• Sunday, Dec 15, 2019
  • Last Update : 01:14 pm

Are we ready for the Road Transport Act?

  • Published at 12:03 am November 12th, 2019
Dhaka Roads
Photo: RAJIB DHAR

New laws and acts can only do so much to make our roads safer

In order to bring more discipline on our roads and highways, an official gazette was announced on October 22, that the Road Transport Act 2018 will come into force from November 1 of this year. 

Road Transport Act 2018 is basically a modified version of Motor Vehicle Ordinance 1983. The offenses mentioned in the two laws are literally the same, rather the penalty has been augmented in the new law. The general goal of enforcing this law is to warn people and drivers by entertaining more punishments than before, lest people should break the rules.

From the very beginning, several questions and queries have been triggered by this new law as to whether it’s beneficial or detrimental to Bangladesh as it stands today.

A lot of debates are going on between drivers, road transport owners associations, and others concerned.

The drivers are claiming this law is favourable to bus owners because there is no punishment enumerated in the new law for owners who provide unlicensed vehicles. Again, the bus owners are saying, at the end, all the complaints and fines need to be functioned by the owners, not the drivers. So, there are conflicting views.

When a new law is enacted, the first and foremost task is to let people know about the new law through campaigning, allotting leaflets, etc. Unfortunately, the publicity by BRTA and administrative bodies is not sufficient.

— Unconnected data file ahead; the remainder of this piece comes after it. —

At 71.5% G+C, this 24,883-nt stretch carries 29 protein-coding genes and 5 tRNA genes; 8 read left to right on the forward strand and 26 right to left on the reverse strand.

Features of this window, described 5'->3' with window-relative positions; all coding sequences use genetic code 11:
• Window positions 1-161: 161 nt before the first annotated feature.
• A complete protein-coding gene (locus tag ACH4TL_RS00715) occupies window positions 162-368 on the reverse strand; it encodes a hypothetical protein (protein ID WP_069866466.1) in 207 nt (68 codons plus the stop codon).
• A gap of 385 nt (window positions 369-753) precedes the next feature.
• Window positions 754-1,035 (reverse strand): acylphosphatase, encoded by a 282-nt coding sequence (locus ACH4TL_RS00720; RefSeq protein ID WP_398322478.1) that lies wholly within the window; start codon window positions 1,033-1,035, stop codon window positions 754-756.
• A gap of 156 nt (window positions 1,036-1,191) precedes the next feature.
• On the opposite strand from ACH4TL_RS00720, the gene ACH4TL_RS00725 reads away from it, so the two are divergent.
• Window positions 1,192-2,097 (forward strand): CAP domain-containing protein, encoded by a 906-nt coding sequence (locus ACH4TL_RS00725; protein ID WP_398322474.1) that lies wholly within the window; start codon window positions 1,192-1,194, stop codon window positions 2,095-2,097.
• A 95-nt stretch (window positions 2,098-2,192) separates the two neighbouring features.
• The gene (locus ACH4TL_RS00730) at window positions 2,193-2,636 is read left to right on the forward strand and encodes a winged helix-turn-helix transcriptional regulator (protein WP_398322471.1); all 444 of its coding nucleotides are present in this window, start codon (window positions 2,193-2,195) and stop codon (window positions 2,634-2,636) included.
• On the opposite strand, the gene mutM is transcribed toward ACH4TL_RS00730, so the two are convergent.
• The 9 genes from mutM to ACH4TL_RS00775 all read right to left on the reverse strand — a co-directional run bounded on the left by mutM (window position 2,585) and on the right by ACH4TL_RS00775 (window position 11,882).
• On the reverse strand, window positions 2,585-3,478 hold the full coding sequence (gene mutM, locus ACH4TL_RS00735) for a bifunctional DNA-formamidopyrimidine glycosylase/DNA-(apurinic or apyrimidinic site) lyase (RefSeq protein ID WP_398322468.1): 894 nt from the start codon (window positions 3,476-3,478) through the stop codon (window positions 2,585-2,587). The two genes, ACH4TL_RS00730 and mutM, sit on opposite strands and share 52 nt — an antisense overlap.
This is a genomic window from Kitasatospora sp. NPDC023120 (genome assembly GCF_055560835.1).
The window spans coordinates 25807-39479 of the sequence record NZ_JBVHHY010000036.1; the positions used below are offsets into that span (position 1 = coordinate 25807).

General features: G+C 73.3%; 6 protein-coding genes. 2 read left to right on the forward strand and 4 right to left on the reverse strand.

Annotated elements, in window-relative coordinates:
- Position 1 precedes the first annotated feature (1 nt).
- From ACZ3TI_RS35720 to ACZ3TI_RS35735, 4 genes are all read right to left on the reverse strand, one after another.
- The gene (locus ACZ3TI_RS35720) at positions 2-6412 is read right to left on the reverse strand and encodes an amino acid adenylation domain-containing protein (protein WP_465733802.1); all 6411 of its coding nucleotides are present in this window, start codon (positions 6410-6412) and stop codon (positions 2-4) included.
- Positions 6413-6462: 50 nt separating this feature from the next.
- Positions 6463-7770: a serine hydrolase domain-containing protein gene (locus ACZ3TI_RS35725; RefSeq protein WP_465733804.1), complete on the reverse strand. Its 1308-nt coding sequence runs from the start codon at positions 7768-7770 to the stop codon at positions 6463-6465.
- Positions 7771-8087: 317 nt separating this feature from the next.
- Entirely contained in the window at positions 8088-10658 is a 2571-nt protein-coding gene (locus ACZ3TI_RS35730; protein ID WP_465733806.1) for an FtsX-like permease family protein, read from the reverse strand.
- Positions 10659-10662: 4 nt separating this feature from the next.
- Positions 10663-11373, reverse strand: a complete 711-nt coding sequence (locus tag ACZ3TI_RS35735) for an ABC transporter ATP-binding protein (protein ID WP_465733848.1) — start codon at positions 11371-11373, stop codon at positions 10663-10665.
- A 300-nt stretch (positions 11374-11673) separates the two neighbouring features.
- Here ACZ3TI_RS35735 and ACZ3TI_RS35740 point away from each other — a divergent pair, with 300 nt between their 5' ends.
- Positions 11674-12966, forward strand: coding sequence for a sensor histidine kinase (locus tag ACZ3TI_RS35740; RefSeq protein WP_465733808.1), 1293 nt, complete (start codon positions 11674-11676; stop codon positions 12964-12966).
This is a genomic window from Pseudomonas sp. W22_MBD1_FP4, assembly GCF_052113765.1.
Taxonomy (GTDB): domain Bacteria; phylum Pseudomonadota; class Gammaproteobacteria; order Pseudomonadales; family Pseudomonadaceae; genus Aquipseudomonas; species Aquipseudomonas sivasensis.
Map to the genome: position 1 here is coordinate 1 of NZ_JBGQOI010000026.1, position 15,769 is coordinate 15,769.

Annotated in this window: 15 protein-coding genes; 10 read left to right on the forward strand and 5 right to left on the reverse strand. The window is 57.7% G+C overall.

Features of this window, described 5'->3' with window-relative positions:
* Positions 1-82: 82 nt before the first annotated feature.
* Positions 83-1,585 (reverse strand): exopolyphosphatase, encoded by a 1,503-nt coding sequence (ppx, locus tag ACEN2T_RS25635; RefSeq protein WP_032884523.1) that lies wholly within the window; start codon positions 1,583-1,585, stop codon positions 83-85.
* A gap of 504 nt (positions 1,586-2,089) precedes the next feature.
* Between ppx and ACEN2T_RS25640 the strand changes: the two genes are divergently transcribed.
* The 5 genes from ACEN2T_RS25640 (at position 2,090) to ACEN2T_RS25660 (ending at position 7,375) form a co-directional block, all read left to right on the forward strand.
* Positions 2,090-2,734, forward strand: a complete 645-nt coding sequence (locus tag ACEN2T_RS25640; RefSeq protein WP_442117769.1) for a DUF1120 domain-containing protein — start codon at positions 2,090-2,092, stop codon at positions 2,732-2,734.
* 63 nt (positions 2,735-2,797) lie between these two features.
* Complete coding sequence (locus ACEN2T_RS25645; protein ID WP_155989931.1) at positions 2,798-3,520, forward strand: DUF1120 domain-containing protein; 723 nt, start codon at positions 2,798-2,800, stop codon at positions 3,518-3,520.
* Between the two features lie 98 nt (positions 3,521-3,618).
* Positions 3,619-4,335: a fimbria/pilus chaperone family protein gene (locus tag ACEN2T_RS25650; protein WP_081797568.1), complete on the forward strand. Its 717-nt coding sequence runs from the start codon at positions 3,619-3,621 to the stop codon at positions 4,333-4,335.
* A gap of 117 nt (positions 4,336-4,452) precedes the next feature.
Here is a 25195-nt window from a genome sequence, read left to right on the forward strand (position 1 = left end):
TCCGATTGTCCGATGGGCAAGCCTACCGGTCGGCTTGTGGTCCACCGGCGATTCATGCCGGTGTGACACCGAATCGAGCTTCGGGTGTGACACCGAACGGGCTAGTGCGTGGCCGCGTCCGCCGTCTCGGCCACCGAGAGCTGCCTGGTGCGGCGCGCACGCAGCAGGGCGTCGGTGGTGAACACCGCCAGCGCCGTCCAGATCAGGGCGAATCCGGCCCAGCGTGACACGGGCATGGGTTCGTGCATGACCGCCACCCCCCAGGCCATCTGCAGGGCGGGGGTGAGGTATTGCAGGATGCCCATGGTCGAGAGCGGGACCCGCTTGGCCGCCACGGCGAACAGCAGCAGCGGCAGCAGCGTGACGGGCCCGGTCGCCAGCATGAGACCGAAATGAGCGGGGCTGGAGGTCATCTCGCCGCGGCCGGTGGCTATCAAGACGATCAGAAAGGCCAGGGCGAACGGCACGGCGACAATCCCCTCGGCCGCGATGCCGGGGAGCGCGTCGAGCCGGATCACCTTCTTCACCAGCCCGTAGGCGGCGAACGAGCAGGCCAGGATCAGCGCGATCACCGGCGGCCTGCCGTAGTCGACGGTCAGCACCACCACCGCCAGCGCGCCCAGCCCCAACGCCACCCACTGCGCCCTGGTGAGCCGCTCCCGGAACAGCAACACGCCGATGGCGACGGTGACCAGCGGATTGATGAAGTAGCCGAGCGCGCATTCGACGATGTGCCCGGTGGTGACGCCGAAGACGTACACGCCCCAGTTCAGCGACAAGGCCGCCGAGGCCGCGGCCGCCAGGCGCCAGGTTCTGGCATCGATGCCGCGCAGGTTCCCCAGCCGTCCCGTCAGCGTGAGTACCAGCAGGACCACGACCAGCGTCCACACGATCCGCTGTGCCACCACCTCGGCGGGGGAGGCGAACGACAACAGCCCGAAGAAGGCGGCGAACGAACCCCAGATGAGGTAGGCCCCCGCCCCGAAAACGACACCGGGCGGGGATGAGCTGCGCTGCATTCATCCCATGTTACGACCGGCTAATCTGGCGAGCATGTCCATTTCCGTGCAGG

In a metropolitan area, 25% of all roads are considered to be mandatory scale, whereas Bangladesh only has just above 8%.

Aside from this little portion of roads, there are lots of narrow roads which have only one lane each and on the opposite side of the road. Those roads are no way near to applying the new law.

Most of the main roads and narrower roads hardly have parking zone.

Without an alternative, most people ultimately park their vehicles on roads, which creates traffic congestion.

According to Road Transport Act 2018, for illegal parking, a person can be fined up to a maximum of Tk5,000.

The question is: If there is no space for legal parking, how can any parking be considered illegal?

The fees chalked out in the Road Transport Act 2018 are clearly not agreeable with the drivers and supervisors.

The new laws say a driver can be fined up to a maximum Tk10,000 for violating traffic signals. Will the local bus drivers really be really able afford that huge amount of money? 

Our traffic system is less “system” and more chaos because of these transport associations.

Due to the undue pressure they are constantly under, a bus driver needs to drive over 15 hours -- and sometimes even more -- whereas the maximum limit is eight hours a day. They are indirectly forcing these drivers to violate laws.

The BRTA provides  licenses to drivers, they are also supposed to check the fitness of vehicles.

And just like most of our bureaucracy, they are not above corruption, which results in a sea of drivers with illegal licenses driving unfit vehicles all over the country.

We need at least three or more years for the Road Transport Act to be fully implemented, because Bangladesh doesn’t have appropriate parking slots, designed zebra crossings, sufficient foot-over bridges, flyovers, bus stoppages, and so on.

Simply sanctioning mere laws is not enough, we need sophisticated systems to back them up. 

Nadim Zawad Akil is a freelance contributor.